ABSTRACT

The retention of nanocrystallinity in dense ceramic materials is still a challenge, even with the application of external pressure during sintering. The compaction behavior of high purity and acetate enriched zinc oxide (ZnO) nano-powders was investigated. It was found that acetate in combination with water plays a key role during the compaction into green bodies at moderate temperatures. Application of constant pressure resulted in a homogeneous green body with superior packing density (86% of theoretical value) at moderate temperature (85 °C) in the presence of water. In contrast, no improvement in density could be achieved if pure ZnO powder was used. This compaction behavior offers superior packing of the particles, resulting in a high relative density of the consolidated compact with negligible coarsening. Dissolution accompanying creep diffusion based matter transport is suggested to strongly support reorientation of ZnO particles towards densities beyond the theoretical limit for packing of ideal monosized spheres. Finally, the sintering trajectory reveals that grain growth is retarded compared to conventional processing up to 90% of theoretical density. Moreover, nearly no radial shrinkage was observed after sinter-forging for bodies performed with this advanced processing method.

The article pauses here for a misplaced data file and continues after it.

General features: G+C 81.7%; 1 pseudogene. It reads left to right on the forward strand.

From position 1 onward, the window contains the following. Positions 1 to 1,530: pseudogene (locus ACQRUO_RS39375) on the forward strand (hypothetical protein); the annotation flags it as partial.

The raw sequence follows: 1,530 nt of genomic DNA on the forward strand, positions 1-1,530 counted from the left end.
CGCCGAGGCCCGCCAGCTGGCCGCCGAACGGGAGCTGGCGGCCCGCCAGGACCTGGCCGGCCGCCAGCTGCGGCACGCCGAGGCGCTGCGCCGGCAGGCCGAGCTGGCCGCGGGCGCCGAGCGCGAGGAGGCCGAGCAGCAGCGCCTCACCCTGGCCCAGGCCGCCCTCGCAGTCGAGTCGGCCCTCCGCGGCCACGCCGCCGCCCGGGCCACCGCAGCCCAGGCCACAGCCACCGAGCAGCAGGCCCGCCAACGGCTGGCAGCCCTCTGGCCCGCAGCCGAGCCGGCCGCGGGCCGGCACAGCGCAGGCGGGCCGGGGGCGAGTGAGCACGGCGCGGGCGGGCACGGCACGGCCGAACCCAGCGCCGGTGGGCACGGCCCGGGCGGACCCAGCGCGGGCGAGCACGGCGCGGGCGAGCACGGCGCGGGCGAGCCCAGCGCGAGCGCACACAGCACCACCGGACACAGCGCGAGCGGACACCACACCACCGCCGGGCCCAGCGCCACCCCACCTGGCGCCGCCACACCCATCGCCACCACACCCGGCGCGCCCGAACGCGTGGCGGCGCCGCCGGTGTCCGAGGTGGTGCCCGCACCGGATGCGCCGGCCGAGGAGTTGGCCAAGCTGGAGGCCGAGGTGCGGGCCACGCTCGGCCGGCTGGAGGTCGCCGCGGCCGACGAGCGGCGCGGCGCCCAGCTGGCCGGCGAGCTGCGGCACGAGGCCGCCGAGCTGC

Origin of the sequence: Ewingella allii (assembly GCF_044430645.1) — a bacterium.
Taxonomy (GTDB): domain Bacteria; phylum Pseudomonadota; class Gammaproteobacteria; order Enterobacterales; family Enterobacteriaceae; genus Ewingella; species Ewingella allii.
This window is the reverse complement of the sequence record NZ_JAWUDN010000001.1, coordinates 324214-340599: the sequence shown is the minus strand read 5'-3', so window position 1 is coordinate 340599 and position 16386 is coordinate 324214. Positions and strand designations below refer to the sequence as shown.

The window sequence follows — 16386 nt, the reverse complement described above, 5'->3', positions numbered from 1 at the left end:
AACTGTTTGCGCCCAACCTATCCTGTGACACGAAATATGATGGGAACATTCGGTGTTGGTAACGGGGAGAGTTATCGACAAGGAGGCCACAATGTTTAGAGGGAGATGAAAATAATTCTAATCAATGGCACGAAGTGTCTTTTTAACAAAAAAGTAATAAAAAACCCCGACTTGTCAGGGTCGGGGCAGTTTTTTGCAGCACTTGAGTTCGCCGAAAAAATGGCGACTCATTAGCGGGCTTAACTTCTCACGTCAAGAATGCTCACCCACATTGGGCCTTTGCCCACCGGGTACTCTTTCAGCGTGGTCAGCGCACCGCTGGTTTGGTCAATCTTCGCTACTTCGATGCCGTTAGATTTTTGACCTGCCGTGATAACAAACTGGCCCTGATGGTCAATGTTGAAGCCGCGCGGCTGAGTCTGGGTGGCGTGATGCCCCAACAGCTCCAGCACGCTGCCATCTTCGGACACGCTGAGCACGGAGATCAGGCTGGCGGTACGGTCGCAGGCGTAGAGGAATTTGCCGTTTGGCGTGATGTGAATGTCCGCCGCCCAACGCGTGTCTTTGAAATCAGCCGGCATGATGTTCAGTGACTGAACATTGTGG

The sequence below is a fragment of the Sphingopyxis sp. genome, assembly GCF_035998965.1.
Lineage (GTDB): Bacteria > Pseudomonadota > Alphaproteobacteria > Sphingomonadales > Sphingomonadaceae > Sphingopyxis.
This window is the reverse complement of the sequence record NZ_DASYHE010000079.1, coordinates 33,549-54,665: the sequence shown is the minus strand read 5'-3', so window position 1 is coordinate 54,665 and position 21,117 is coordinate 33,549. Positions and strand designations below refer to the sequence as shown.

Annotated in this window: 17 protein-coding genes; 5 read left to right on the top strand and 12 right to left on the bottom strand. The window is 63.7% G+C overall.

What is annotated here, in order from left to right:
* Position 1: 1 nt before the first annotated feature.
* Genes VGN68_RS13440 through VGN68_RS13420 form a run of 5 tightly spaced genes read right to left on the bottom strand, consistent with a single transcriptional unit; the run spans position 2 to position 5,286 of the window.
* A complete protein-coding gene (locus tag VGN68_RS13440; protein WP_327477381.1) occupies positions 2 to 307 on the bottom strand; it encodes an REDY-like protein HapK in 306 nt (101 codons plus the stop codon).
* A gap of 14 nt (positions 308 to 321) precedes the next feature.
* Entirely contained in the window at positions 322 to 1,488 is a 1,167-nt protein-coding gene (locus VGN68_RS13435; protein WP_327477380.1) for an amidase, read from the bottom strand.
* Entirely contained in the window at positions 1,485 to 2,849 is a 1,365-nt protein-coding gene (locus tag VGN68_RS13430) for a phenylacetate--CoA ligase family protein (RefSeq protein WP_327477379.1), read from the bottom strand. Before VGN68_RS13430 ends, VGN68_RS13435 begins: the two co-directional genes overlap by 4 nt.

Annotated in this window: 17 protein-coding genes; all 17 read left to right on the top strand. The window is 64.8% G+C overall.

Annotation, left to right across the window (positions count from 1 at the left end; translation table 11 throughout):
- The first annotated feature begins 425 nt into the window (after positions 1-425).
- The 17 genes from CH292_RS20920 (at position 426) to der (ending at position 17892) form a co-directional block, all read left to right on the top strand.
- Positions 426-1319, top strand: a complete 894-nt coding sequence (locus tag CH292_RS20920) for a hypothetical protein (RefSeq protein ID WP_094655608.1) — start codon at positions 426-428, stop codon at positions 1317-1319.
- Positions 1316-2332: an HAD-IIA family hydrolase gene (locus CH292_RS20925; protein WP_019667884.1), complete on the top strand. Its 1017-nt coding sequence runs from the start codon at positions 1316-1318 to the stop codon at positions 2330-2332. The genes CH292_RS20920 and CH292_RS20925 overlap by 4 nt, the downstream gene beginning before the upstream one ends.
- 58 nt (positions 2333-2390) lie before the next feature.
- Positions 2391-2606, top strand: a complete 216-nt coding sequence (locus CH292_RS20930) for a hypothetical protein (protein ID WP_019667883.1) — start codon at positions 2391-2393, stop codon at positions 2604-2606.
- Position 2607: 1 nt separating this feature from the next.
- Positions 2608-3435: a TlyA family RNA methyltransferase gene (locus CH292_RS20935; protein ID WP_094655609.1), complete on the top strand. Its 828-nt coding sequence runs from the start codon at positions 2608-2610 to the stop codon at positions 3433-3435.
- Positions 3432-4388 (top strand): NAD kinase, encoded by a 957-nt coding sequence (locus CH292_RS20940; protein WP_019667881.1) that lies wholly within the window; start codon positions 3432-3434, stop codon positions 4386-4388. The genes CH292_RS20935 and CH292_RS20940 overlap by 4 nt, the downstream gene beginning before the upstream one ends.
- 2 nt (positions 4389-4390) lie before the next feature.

No MeSH data available.